Supply and demand are the foundations of economics and the backbone of the market economy. These market forces have been used for many years for explaining consumer behaviour and providing guidance for government policies. However, supply and demand have fallacies and at times fail to describe firms and consumers' decision making.
The supply and demand model reflects conventional economic theory. Conventional economic is based on an individual maximising a utility function in which utility is a function of the quantity of goods and services consumed by that individual (McDonald, 2008). Conventional economics assumes that the consumer makes rational economic decisions, however this is not always the case. Human decision making is highly complex and sophisticated and this is not taken into account in the supply and demand model. After the 2008 financial crisis which was not predicted by conventional economic, Behavioural economics became a fast growing area of economics. Behavioural economics is an approach to economic analysis that incorporates psychological insights into individual behaviour to explain economic decisions. Its main objective is to explain choices. From the study conducted by M. McDonald on human behaviour towards fairness we can see that assumption of conventional economics, where the consumer is only concerned about the amounts of goods and services they themselves get to consume, is not consistent. The experiment showed that consumers are very susceptible to the decision making environment. Furthermore, consumers demand can be easily manipulated by non-pricing factors, this is not reflected in the supply and demand model. Marketing plays a major role in influencing consumers' demand for a good or service. In Ariely's book this concept is shown very clearly when he talks about the black pearls market. Initially there was no demand for black pearls, but after his marketing efforts black pearls were on the necks of New York's most famous divas.
Another reason why the supply and demand model does not explain decision making is because it does not include information asymmetry. Asymmetric information means that in an economic transaction one party has more information than the other. According to Conventional economics consumers make rational and informed decision. Due to asymmetric information, consumers are not able to make rational decisions. As a result of this market failure arise. An example of a market in which asymmetric information is highly involved is health care. However, this is partly because of the nature of the market, becoming a physician takes years of training. Doctors have more knowledge regarding the disease, medicines and treatment than the patient and may not disclose this information. This creates a moral hazard; the doctor is in a position in which could exploit the patient in order to increase his profit. The doctor could prescribe expensive drugs, and run unnecessary clinical tests. As a result of this the patient cannot question the billing. If there is more symmetric information, just by using generic drugs, health care costs can be reduced by at least 50% in developing countries (Ghosh, 2008). This would help millions of people to have access to medications in the developing world. Unfortunately for poor and uneducated people is very difficult to expand their knowledge and gain some bargaining power. One way to reduce the effects of information asymmetry in markets is through government intervention. The government should make health care a public good, however this may lead to under provision due to the free rider problem. This may lead to further market failure.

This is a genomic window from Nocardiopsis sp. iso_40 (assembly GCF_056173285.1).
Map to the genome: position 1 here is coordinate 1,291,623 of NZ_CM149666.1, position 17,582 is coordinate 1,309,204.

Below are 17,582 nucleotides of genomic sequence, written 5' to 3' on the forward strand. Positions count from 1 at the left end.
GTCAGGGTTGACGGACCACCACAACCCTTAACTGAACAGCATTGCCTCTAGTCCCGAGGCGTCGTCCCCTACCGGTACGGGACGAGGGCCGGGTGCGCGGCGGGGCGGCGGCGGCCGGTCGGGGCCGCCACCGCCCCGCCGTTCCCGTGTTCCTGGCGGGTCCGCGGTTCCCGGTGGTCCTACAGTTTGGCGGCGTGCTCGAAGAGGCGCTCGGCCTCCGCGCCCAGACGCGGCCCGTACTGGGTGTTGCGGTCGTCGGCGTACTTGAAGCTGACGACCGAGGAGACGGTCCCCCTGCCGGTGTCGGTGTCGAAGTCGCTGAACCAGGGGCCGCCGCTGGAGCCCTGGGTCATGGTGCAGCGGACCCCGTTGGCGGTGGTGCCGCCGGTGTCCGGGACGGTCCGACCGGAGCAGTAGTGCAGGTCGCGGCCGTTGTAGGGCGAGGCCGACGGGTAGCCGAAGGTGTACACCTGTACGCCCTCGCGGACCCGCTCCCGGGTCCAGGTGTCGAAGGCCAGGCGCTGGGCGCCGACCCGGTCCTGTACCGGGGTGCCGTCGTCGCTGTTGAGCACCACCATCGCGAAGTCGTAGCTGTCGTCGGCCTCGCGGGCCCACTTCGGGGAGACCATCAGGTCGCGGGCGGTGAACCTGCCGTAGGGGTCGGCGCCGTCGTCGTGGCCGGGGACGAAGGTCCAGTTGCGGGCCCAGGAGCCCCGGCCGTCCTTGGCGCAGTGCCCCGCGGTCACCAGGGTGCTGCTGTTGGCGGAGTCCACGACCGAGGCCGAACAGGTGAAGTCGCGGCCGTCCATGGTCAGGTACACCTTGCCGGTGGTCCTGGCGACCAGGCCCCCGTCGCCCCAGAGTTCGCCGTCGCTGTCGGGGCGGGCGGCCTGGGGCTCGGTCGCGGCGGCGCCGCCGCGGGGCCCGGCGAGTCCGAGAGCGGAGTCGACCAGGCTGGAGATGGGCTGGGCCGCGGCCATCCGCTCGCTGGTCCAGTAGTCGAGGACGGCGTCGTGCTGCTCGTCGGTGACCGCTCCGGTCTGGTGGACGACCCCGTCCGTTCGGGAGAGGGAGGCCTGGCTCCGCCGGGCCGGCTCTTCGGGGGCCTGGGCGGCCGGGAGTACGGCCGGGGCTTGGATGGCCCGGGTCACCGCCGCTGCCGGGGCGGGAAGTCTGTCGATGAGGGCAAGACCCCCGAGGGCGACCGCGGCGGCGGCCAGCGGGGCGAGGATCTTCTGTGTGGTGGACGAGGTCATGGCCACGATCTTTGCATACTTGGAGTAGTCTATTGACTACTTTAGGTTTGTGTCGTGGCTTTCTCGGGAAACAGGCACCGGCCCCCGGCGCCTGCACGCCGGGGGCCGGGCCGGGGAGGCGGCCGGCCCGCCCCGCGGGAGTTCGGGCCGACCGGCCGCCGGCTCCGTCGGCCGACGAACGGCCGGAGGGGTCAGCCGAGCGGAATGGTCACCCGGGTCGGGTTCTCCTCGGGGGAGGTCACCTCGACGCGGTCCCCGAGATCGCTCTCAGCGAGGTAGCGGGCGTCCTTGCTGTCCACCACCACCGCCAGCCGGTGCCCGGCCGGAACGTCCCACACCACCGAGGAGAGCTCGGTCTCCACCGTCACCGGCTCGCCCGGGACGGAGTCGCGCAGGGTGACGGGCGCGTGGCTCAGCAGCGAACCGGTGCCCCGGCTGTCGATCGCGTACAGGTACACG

The market forces of supply and demand do not take into account externalities. Externalities are the costs or benefits imposed on or enjoyed by an individual, institution or community because of the actions of others. Education is thought to have played a major role in the development of society as it has substantially contributed to economic and technological growth. A large number of educated citizens is not only beneficial for the individuals but also for the country as a whole. Some benefits include better skilled labour force, higher productivity and increased foreign direct investment. These are examples of positive externalities; they have positive effects on third parties not involved in the economic transaction. Since externalities are not included in the market forces, some goods and services may be under or over provided by the market.
Moreover, the supply and demand model fails to consider the market power of firms.
In conclusion the demand and supply model contains various fallacies, however creating a model that truly reflects reality and consumers' behaviour would be extremely complex.
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